Impact of Demonetization on Employment in India: Issues and Challenges of Labour Market

Authors

  • Nida Fatima Post Doctoral Research Fellow, ICSSR, Department of Political Science, Aligarh Muslim University, Uttar Pradesh, India

DOI:

https://doi.org/10.51983/arss-2021.10.1.2675

Keywords:

Demonetization, Employment in India, Labour Market

Abstract

Demonetization is a conventional practice in monetary policy to embark upon black money. However, it was meant to be suddenly implemented. Long-ago, demonetization has taken place twice but it failed because the idea is to tackle the black money existing in circulation. This wasn’t for tackling corruption that’s what Government is not saying that 100% corruption will be tackled and also if announcement and time would have been given, this step might not have been successful in controlling black money and counterfeit currency in circulation coming from Pakistan, Nepal or other countries. Demonetization is a course of extraction of an exacting form of currency from circulation. The existing form of money has chosen from transmission and retired, to be put back with new notes or coins. The newest demonetization measures taken by the Indian Government on November 8th 2016, in an attempt to hold back corruption and black money has resulted in a massive amount of involuntary consequences. While the key objective following this budge  is commendable, the planning and implementation of the scheme left much to be required from a policy point of view. This step has caused rolling impact throughout the economy, departing the most sectors reasonably crippled owing to the unanticipated cash crisis. The labour market in India has been witnessing numerous uncertainties including the problem of world recession, and growing ‘automation’ particularly in the manufacturing sector. More precisely, in the last one and a half decade, India has emerged a global power in terms of the development or diffusion of new technology in the form of ICT. ICT intensity, defined as the ratio of ICT investment to non ICT investment, has increased significantly across industries led to ‘automation’ in most production (and distribution). Its impact on productivity led growth, and direct employment is well documented. However, its negative employment impact, particularly in the ICT using manufacturing sector has largely been ignored. So, in a situation, when the debate, whether the net employment impact of ICT on the economy as a whole is positive, is still un-conclusive; any major policy change like ‘demonetization’ is likely to make the employment scenario further volatile by causing uncertainties to rise in labour market, mainly the informal employment.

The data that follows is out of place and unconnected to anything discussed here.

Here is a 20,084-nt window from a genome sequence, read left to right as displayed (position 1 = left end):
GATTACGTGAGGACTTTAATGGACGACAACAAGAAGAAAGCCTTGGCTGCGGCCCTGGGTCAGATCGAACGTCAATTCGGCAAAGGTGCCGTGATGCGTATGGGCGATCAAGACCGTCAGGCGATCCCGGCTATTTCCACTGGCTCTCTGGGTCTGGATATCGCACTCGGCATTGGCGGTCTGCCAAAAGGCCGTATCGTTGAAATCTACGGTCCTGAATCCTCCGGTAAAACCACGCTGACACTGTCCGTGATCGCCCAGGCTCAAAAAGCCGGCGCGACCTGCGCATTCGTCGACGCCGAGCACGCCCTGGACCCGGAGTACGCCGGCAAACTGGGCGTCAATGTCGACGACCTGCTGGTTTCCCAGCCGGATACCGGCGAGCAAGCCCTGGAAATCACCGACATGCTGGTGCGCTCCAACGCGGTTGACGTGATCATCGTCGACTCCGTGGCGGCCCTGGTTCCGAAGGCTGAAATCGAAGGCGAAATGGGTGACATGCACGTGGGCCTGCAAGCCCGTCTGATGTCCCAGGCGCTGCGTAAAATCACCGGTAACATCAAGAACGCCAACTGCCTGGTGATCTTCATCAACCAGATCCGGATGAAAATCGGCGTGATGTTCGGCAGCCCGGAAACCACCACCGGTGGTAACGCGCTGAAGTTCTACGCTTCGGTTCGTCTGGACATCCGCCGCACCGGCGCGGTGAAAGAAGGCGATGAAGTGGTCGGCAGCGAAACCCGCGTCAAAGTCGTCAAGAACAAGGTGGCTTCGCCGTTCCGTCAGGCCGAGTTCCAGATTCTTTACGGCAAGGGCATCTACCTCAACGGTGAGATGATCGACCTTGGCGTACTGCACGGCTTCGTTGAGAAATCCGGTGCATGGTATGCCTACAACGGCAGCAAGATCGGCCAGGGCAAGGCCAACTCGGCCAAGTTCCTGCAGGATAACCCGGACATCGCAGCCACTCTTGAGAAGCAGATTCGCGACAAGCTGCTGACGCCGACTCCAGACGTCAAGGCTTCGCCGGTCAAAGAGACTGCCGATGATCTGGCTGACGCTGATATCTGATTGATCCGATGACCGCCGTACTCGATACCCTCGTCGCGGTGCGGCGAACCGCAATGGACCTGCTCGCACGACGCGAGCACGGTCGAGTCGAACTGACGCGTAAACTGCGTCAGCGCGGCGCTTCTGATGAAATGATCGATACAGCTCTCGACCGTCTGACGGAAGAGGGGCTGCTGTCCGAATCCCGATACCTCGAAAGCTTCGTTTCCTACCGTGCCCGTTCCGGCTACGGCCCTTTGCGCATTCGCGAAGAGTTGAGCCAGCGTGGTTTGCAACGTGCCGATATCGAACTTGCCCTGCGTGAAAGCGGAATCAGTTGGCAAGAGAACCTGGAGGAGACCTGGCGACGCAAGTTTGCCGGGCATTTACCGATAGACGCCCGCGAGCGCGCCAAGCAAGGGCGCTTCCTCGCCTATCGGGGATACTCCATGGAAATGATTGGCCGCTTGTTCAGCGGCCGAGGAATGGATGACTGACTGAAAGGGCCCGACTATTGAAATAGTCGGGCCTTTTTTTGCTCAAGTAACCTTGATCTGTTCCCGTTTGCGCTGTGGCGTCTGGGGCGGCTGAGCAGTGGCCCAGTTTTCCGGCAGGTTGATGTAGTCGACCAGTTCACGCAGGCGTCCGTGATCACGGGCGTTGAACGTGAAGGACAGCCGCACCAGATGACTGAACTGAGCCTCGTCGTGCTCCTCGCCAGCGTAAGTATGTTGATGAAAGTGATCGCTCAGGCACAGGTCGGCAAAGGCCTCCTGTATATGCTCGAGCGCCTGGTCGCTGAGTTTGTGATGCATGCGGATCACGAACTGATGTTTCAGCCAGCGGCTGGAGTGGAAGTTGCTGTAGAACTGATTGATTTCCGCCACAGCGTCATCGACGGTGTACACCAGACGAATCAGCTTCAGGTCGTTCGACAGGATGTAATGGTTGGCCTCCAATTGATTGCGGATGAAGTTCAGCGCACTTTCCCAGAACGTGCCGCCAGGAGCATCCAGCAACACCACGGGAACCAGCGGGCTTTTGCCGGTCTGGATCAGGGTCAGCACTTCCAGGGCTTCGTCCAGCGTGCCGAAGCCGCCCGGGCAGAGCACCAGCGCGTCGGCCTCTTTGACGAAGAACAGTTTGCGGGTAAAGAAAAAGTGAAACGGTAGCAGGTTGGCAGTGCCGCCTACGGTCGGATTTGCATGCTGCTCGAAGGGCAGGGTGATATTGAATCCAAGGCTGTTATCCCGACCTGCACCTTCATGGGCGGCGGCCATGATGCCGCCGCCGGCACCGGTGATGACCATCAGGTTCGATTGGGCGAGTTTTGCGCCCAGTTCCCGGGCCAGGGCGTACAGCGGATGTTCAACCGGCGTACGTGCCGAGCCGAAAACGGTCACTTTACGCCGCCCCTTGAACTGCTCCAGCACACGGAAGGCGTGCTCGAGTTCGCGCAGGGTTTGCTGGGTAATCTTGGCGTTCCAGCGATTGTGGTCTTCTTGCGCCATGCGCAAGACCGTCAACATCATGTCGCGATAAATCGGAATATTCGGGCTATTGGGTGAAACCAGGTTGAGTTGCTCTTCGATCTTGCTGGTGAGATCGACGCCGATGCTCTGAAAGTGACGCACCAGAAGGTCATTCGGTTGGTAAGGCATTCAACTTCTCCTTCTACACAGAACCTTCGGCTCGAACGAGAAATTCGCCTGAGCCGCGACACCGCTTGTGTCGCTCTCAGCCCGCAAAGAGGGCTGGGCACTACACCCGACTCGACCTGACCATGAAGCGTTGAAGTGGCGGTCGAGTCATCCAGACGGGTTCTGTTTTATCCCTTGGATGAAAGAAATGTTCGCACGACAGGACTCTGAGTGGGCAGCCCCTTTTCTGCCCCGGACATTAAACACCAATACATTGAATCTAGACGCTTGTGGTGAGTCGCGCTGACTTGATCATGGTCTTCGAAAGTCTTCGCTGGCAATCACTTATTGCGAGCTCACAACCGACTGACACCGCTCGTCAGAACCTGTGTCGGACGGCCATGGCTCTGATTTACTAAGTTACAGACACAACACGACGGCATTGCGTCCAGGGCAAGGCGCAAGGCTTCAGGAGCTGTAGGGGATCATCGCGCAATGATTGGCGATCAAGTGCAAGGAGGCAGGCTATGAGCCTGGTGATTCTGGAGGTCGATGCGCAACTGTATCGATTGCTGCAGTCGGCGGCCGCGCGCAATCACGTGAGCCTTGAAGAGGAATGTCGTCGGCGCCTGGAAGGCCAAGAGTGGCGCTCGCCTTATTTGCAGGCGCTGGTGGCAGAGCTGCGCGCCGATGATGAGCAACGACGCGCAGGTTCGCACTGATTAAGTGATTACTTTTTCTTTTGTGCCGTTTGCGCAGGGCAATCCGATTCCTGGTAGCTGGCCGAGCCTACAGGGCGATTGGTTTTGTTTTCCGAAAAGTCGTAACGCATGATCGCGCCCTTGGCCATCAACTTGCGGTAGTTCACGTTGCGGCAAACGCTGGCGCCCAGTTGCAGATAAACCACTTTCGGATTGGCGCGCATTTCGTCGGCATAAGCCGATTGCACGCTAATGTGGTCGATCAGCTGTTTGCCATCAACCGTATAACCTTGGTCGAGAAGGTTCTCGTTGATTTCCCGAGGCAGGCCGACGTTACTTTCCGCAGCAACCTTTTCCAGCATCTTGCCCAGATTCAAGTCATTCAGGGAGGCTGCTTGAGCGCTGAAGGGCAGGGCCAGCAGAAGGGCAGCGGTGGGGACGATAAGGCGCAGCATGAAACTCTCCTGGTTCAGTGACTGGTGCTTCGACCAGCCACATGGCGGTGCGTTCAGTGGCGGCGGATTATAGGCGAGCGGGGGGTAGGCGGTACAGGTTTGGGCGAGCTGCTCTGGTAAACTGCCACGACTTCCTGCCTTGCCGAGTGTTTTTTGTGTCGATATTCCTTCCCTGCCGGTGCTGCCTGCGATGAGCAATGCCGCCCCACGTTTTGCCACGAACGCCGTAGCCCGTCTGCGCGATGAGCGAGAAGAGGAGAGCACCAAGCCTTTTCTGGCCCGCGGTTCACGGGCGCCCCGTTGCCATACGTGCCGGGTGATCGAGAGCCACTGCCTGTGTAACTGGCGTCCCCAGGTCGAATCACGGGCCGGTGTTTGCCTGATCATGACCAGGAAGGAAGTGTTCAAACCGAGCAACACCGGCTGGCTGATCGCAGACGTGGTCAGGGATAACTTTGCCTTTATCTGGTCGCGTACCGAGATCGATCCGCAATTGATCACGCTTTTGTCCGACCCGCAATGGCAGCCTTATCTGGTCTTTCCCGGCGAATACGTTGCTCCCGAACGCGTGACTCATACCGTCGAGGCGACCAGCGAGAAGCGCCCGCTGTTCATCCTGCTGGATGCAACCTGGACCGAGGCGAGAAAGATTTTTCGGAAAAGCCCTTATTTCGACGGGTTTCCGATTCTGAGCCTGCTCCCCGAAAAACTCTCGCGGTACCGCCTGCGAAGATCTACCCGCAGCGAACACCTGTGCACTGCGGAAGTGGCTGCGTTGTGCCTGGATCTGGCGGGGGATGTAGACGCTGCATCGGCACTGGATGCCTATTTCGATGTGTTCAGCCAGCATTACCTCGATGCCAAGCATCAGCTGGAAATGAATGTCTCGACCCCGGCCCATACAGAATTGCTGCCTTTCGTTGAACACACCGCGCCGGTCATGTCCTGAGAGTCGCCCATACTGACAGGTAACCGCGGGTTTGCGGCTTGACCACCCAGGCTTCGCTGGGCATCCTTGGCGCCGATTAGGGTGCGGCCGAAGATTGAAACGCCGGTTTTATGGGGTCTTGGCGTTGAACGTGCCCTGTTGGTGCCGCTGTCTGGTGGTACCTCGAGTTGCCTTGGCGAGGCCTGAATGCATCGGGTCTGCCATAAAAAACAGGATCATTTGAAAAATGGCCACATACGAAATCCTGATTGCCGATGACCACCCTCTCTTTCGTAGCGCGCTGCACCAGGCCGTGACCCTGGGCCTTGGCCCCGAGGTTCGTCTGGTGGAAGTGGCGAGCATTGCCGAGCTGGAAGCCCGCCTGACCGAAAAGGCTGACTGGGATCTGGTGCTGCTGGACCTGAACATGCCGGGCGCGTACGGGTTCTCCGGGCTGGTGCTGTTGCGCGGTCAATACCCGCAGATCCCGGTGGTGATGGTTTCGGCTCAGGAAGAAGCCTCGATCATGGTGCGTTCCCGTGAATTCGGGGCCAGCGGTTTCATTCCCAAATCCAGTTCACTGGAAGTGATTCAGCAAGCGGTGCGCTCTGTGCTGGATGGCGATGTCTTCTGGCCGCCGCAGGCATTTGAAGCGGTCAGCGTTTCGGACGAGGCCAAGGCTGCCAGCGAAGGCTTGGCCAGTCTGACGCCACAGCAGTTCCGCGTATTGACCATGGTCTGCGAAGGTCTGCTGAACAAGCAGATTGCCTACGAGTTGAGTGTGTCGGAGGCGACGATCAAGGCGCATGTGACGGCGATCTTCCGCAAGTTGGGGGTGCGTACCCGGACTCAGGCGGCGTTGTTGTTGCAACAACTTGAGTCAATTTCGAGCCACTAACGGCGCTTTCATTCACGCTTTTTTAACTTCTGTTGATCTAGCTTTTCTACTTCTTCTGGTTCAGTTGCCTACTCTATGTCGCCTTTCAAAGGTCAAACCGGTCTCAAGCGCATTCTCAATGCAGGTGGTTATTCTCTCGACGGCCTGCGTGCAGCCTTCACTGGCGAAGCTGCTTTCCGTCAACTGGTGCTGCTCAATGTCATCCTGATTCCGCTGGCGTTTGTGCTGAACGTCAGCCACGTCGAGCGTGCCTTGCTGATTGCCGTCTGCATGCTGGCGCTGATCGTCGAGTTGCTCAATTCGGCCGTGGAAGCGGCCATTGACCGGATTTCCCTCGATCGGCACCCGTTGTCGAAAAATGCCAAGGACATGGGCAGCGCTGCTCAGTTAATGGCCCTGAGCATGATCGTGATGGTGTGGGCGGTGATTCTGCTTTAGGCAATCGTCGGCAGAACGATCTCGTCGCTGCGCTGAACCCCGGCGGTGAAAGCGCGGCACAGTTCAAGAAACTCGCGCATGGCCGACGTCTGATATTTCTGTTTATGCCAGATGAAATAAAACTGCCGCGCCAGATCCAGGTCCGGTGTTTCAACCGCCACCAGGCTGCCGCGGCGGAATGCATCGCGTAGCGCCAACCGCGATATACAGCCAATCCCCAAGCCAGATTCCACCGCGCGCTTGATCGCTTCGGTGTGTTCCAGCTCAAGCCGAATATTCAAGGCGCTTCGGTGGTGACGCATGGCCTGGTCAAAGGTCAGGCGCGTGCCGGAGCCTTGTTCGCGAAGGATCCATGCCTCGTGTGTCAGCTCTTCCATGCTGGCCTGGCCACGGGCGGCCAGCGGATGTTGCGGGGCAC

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Published

15-05-2021

How to Cite

Fatima, N. (2021). Impact of Demonetization on Employment in India: Issues and Challenges of Labour Market. Asian Review of Social Sciences, 10(1), 1–5. https://doi.org/10.51983/arss-2021.10.1.2675